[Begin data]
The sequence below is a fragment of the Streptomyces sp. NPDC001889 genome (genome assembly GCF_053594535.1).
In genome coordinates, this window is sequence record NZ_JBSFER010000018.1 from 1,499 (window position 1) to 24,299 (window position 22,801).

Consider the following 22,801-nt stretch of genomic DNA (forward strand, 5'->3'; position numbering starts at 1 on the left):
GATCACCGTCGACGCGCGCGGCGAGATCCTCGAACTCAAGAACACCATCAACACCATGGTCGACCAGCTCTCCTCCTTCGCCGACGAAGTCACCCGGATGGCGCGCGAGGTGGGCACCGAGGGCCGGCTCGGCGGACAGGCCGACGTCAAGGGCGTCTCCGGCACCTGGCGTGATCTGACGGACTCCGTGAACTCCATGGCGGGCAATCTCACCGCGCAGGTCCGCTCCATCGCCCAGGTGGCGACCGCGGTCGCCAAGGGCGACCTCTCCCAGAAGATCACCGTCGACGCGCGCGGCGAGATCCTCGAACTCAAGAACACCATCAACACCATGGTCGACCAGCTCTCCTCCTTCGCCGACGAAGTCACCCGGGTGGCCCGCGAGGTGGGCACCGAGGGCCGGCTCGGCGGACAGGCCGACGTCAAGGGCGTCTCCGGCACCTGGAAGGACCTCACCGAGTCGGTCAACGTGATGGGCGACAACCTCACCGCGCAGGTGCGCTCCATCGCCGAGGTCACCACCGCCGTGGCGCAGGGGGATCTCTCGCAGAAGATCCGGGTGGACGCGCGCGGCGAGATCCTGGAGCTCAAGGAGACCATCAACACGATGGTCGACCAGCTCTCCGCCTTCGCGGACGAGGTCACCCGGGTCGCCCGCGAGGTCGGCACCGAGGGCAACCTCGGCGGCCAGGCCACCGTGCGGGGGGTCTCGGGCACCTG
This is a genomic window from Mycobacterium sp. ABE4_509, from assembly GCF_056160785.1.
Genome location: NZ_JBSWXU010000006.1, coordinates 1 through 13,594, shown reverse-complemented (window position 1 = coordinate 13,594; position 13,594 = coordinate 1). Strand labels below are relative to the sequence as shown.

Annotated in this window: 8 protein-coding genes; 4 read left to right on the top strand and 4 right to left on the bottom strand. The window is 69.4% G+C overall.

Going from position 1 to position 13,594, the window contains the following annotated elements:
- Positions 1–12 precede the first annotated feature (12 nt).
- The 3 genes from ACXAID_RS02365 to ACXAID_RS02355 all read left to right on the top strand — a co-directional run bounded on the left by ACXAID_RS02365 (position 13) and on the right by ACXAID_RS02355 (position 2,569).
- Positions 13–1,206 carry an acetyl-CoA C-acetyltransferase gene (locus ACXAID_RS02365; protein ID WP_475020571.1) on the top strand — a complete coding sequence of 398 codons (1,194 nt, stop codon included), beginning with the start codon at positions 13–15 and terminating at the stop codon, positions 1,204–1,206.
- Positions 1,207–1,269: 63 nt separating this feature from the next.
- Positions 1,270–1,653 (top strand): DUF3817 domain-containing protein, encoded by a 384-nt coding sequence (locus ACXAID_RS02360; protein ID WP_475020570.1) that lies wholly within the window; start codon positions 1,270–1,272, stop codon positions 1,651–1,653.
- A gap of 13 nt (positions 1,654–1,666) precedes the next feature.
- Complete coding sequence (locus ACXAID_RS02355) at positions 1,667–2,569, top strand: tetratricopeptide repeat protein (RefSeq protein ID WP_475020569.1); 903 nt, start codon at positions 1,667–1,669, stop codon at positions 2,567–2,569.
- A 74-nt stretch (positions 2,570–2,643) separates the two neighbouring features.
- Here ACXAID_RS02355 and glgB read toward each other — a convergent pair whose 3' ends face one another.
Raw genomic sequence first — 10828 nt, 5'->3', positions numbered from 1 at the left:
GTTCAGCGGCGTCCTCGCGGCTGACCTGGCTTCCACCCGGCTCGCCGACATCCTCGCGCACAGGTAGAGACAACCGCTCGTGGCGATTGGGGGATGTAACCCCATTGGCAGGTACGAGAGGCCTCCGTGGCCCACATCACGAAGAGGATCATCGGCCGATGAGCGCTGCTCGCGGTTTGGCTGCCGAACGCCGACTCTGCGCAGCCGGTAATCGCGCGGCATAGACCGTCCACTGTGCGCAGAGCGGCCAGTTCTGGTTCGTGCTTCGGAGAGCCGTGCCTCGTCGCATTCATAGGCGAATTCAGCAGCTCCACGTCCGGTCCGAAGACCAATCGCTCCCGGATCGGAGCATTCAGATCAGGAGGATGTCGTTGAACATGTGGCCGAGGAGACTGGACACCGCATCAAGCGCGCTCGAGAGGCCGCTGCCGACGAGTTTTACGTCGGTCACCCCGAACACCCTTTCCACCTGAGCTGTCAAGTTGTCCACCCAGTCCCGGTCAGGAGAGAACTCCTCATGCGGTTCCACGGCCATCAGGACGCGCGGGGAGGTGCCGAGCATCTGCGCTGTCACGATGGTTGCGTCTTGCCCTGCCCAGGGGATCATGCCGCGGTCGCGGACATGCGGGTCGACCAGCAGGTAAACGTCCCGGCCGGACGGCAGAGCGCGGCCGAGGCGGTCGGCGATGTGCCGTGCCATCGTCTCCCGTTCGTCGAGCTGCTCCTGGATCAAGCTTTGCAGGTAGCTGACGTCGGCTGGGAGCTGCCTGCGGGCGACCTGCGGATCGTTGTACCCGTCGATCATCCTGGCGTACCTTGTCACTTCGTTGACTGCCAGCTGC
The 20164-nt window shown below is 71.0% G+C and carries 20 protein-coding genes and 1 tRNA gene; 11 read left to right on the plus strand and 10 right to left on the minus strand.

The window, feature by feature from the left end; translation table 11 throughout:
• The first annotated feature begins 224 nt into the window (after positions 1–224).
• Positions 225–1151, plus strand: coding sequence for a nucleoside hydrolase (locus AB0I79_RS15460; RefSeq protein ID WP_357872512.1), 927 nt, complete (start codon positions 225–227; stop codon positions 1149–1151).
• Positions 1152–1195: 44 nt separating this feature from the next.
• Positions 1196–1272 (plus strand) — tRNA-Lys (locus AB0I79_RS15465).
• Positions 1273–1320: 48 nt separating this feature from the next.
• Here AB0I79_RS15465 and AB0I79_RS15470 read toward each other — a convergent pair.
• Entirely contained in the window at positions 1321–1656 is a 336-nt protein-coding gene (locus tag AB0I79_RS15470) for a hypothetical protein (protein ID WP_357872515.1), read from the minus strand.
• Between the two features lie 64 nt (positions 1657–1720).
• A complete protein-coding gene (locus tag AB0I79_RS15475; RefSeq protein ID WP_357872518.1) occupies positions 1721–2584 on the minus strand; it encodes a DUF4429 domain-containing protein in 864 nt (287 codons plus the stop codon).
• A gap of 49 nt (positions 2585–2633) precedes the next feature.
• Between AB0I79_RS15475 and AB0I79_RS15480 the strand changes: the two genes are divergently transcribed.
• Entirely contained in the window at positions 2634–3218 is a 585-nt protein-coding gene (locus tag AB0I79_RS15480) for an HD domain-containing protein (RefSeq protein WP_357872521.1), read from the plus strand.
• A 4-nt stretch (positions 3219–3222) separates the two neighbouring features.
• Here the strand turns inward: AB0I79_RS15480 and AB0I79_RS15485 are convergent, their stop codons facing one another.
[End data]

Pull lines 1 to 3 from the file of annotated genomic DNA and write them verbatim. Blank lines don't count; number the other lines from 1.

The sequence below is a fragment of the Streptomyces sp. NPDC001889 genome (genome assembly GCF_053594535.1).
In genome coordinates, this window is sequence record NZ_JBSFER010000018.1 from 1,499 (window position 1) to 24,299 (window position 22,801).

Consider the following 22,801-nt stretch of genomic DNA (forward strand, 5'->3'; position numbering starts at 1 on the left):